There are several surprises in Valley Youth Theatre’s ambitious new production of the Broadway musical The Secret Garden. Perhaps the biggest surprise is it’s the unedited, 150 minute Broadway show, the kind usually reserved for the theatre’s end of season, full-blown musical, presented across town at the larger Herberger Center.
The musical with its theme of rejuvenation is based on the famous 1911 children’s novel by Frances Hodgson Burnett, whose other two novels, Little Lord Fauntleroy and A Little Princess are considered English literary classics, yet it’s The Secret Garden that landed the Broadway treatment, and to much acclaim, nominated for seven Tonys and winning three, though not for its score.
Like A Little Princess, the youth at the center of the story is an English girl, just ten years-old, of wealthy, upper-class heritage, living in turn-of-the-century India. Unlike the earlier novel, The Secret Garden possesses a somber, sobering opening, and keeps that tone until the uplifting conclusion.
During the night, the girl’s parents and almost everyone she ever knew, have died of cholera. The ghosts of those already departed circle around her bed as Mary Lennox (Ryan Parker) sleeps. The white clad apparitions sing Opening Dream where lyricist Marsha Norman incorporates the lyrics to the nursery rhyme, Mary, Mary, Quite Contrary, asking the question, how does your garden grow? It’s a nod to the adventure soon to follow; plus those ghosts, referred to as Dreamers, remain with Mary throughout, commenting on the action and often used as a spiritual Greek Chorus. Because of this celestial ensemble who continue to appear, sometimes re-enacting a moment from the past, there’s an issue of clarity that might confuse some audience members. But once you realize that those looking down upon the scene are all spirits, including Mary’s Fakir (Steven Enriquez) and Ayah (Lauren Ondrejka), things should start to make sense.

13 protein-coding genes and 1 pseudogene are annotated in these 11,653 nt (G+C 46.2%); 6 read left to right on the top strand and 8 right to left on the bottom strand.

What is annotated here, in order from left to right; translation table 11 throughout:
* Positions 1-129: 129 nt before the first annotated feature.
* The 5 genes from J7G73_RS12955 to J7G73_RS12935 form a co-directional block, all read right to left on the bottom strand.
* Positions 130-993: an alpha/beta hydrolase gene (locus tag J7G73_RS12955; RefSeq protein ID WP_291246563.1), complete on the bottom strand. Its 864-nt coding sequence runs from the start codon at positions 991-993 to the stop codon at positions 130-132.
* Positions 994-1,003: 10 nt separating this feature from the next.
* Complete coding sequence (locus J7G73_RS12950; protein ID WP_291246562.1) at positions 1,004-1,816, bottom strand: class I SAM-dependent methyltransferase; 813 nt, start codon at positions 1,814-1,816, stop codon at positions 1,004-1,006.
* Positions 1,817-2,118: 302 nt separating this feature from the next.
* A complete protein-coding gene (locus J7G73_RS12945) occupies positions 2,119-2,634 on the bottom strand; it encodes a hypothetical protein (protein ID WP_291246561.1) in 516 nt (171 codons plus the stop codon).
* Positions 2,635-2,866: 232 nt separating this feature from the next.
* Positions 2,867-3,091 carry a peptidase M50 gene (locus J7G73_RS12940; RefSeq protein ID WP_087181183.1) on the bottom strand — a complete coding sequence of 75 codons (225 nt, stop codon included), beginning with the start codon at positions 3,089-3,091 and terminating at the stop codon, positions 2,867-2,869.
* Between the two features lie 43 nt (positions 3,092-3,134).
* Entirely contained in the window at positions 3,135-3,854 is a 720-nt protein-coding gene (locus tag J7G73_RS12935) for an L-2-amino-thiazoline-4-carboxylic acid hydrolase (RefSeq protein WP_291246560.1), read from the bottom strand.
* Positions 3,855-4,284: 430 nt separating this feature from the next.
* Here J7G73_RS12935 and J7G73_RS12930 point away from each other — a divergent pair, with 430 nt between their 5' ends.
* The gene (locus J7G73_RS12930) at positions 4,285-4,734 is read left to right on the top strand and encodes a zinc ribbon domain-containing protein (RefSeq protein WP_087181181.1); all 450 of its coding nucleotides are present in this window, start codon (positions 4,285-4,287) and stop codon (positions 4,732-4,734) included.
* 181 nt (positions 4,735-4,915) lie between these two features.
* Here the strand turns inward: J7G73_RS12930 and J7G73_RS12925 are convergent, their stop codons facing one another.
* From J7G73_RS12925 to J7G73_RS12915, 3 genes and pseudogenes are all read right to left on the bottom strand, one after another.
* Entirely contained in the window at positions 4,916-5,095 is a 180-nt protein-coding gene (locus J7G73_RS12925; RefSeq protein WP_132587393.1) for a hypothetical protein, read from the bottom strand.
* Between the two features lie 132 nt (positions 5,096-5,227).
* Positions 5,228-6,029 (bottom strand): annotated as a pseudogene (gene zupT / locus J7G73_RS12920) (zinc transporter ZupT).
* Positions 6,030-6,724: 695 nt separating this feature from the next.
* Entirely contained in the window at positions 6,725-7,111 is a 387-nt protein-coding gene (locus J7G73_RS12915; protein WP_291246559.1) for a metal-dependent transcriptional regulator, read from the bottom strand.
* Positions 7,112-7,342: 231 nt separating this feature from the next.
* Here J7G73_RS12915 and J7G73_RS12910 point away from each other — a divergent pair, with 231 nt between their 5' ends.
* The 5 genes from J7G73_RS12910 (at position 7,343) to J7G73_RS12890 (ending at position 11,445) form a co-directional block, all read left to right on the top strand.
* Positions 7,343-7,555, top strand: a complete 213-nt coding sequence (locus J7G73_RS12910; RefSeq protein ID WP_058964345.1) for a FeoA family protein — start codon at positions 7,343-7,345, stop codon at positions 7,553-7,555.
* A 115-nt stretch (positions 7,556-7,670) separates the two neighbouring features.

Interestingly, once Mary moves across sea to her hunchback uncle’s gloomy mansion in Yorkshire, England, one that secretly harbors its own kind of sickness, even though the novel concentrated on the children of the story, the show actually develops the adult characters to more prominent positions. Relationships are changed, creating different conflicts and new subplots. With the adults now taking center stage as much as Mary and the little boy she hears crying in the night, Colin (Morgan James), another surprise of the production is how well director Bobb Cooper has cast the older characters. Often, a huge problem of any youth theatre production is having actors still in their teens pretending to be older with fake mustaches, heavy makeup and ill-fitting wigs – it always breaks the spell – yet here the illusion of Mary and Colin surrounded by an older generation works surprisingly well.
Much of this is in part due to Karol Cooper’s excellent costume designs, but also the fact that many of the adults are apparitions, clad in ghostly white, and lit by Bret G. Reese’s lighting design in a way that presents them in shadows, often half seen. Plus, they’re tall, and by sheer presence alone, always looking down on the age-appropriate younger characters, the appearance of everyone else being of a much older generation is nicely accomplished. There’s also the casting of the hunchback uncle, Archibald Craven, played by Isaac Doodle who convincingly portrays a sense of melancholy and grief; his brother Neville, Mark Munoz, who conveys a natural sense of authenticity way beyond his actual age; and Tatum Dial’s departed Lily, whose singing voice is literally haunting.